Friday, September 9, 2011

The riots-not-linked-to-poverty fallacy

Did poverty play a significant causal role in the riots?

Those who would prefer this was not true often employ the following argument - they say, "ah, but these other poor people didn't riot, so poverty cannot be the cause."

So for example, David Cameron: "These riots were not about poverty. That insults the millions of people who, whatever the hardship, would never dream of making others suffer like this."

Letter to Newsweek magazine: "Saskia Sassen blames conditions in disadvantaged areas for the UK riots, ignoring urban areas for the UK riots, ignoring that other deprived regions - Glasgow, Tyneside, South Wales - didn't riot."

By the same logic we could also show that smoking doesn't cause lung cancer. "Smoking clearly wasn't the cause of Dave's lung cancer. After all, Mary, John and Peter also smoke and they didn't get lung cancer, did they?"

Poverty may or not be a causal factor re the riots (obviously it was a factor), but this sort of logic reveals nothing other than the desperation of those who see the obvious potential link and want to bury it.

5 comments:

Anonymous said...

Stephen,

Aren't you picking relatively feeble versions of this argument? One is from a politicians statement to the press, the other a letter to a magazine.

Perhaps something like this would be a better place to start:

http://conservativehome.blogs.com/platform/2011/08/what-does-the-empirical-evidence-tell-us-about-the-causes-of-riots.html

James said...

"Poverty may or not be a causal factor re the riots (obviously it was a factor)"

It was a factor but not a causal factor? What do you mean?

---

You are right to identify that as an invalid argument. It doesn't show that poverty cannot be the cause. But it does show that poverty is not a sufficient cause. And it indicates the possibility that poverty might not be a cause at all.

So is the conclusion true anyway? I haven't seen any decent attempts to actually demonstrate that poverty did cause the riots. It's all just assertion. What's your evidence that they were a factor?

---

My take on it:

These riots differ from previous ones in that mobile-phone-assisted flashmob looting is new. It's a phenomenon which the police were unprepared for. If enough people coordinate raids on shops in lots of different locations, the police will be overstretched.

People rioted and looted because they knew they could get away with it. The probability of arrest, and therefore the expected punishment (where punishment = sentence * probability of arrest) was low.

Therefore, a necessary condition of the riots was that people were not sufficiently disincentivised to riot and loot. It may be the case that there were other necessary conditions (e.g. poverty). But the great thing about necessary conditions is that you only have to fix one of them.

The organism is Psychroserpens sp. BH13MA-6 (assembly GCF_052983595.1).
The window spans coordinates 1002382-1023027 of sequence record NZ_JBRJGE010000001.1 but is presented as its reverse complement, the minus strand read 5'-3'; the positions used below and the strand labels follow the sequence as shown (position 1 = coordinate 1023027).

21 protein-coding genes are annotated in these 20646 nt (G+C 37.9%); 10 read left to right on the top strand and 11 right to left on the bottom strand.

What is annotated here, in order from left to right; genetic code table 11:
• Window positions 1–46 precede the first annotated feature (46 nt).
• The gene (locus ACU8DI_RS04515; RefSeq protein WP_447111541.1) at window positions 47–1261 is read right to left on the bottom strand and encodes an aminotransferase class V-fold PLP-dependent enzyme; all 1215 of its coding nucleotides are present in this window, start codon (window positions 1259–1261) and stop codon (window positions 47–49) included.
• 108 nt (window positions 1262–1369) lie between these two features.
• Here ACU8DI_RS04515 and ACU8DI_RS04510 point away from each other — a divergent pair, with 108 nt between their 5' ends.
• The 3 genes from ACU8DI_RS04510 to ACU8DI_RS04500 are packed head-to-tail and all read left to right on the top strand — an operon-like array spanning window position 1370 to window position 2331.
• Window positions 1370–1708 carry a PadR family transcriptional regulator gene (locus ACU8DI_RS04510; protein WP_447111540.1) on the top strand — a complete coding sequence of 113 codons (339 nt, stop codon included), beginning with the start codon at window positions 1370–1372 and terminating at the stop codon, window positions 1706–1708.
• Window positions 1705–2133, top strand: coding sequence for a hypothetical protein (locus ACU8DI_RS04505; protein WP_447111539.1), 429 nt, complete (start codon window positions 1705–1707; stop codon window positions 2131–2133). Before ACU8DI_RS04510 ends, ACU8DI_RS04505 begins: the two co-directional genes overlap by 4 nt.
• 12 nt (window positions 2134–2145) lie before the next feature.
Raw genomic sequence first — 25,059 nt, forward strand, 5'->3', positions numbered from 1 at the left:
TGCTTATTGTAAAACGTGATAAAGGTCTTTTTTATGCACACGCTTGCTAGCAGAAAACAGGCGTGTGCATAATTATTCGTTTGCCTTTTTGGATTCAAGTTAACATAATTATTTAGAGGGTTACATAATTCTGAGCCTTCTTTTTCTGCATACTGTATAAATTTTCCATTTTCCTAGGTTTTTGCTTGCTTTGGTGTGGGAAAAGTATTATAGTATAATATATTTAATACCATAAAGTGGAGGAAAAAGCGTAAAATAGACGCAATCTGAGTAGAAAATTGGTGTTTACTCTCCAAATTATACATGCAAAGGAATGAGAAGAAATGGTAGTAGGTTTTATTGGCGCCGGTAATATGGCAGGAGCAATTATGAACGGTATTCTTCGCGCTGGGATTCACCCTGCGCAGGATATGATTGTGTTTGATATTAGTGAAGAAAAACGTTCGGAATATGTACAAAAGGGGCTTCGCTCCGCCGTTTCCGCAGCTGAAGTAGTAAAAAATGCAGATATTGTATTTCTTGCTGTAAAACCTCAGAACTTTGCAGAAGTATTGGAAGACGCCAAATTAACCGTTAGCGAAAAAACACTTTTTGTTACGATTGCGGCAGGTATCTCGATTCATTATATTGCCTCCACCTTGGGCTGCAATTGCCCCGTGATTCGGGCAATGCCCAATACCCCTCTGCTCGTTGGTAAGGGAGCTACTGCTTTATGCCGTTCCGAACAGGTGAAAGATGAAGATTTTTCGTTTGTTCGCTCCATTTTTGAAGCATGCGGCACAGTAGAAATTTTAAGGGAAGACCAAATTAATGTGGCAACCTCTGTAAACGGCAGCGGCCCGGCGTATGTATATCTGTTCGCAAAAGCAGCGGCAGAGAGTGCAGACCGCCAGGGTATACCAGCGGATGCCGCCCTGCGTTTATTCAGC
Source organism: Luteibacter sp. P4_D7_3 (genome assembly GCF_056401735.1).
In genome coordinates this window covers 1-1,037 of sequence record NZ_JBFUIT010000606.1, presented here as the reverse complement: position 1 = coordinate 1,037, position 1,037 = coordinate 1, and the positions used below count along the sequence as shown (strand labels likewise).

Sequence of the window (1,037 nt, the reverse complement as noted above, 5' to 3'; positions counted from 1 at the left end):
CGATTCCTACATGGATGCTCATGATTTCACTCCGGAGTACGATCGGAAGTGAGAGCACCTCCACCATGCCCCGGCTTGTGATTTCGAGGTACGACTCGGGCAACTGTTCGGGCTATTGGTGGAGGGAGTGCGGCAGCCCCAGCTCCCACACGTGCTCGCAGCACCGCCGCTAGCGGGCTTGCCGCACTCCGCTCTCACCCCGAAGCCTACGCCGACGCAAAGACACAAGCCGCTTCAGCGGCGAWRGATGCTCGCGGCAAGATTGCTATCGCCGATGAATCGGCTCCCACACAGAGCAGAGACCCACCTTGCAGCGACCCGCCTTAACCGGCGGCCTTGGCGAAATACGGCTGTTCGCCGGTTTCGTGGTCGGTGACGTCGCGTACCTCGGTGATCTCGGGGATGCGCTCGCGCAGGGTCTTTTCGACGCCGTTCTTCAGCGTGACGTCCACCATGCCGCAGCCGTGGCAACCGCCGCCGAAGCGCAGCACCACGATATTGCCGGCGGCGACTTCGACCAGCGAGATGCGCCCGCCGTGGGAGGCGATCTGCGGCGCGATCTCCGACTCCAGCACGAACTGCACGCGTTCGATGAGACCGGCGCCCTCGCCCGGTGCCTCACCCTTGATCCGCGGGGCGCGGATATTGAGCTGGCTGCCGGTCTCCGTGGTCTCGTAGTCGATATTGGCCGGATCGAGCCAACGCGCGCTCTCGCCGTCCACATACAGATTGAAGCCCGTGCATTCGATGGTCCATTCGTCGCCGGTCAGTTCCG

Therefore, preventing further riots is an engineering problem.

daz365 said...

After the riots there were so many comments on facebook/twitter etc, claiming that in wartime the British people, although poor worked together and would never have resorted to this kind of behaviour.
Then I read a piece by Gavin Mortimer which included the following:
“In April 1941 Lambeth juvenile court dealt with 42 children in one day, from teenage girls caught stripping clothes from dead bodies to a seven-year-old boy who had stolen five shillings from the gas meter of a damaged house. In total, juvenile crime accounted for 48 per cent of all arrests in the nine months between September 1940 and May 1941 and there were 4,584 cases of looting.”

Now I'm pretty sure these people were taught respect for others, capital and corporal punishment were the norm, Education was (for some) at the standard people always hark back to and Immigration wasn't seen as a major problem.

But what they did have was squalor, disease, unemployment Poverty and an underclass excluded from society.



Read more: http://www.thefirstpost.co.uk/82960,news-comment,news-politics,a-nation-of-looters-it-even-happened-in-the-blitz-spirit-uk-riots-london#ixzz1XSIVEP7V

Tony Lloyd said...

The "causes" of the riots are interesting. Ken Livingstone thinks they're a direct result of government policy. Mel Phillips says they're a direct result of liberal intellectuals. David Starkey says they're caused by youth's tendency to speak a ridiculous affected slang and listen to dreadful "music".

I bet you a pint William Lane Craig would point the finger at a lack of religion.

Cameron's rebuttal may be lazy and incomplete, but then so are all the "the riots were caused by [something I don't like], we need [something I've been banging on about]" analyses.

I wrote a bit more on this (and the quite horrible situation of ending up agreeing with Micheal Gove, here : http://bit.ly/nZjEn8 )

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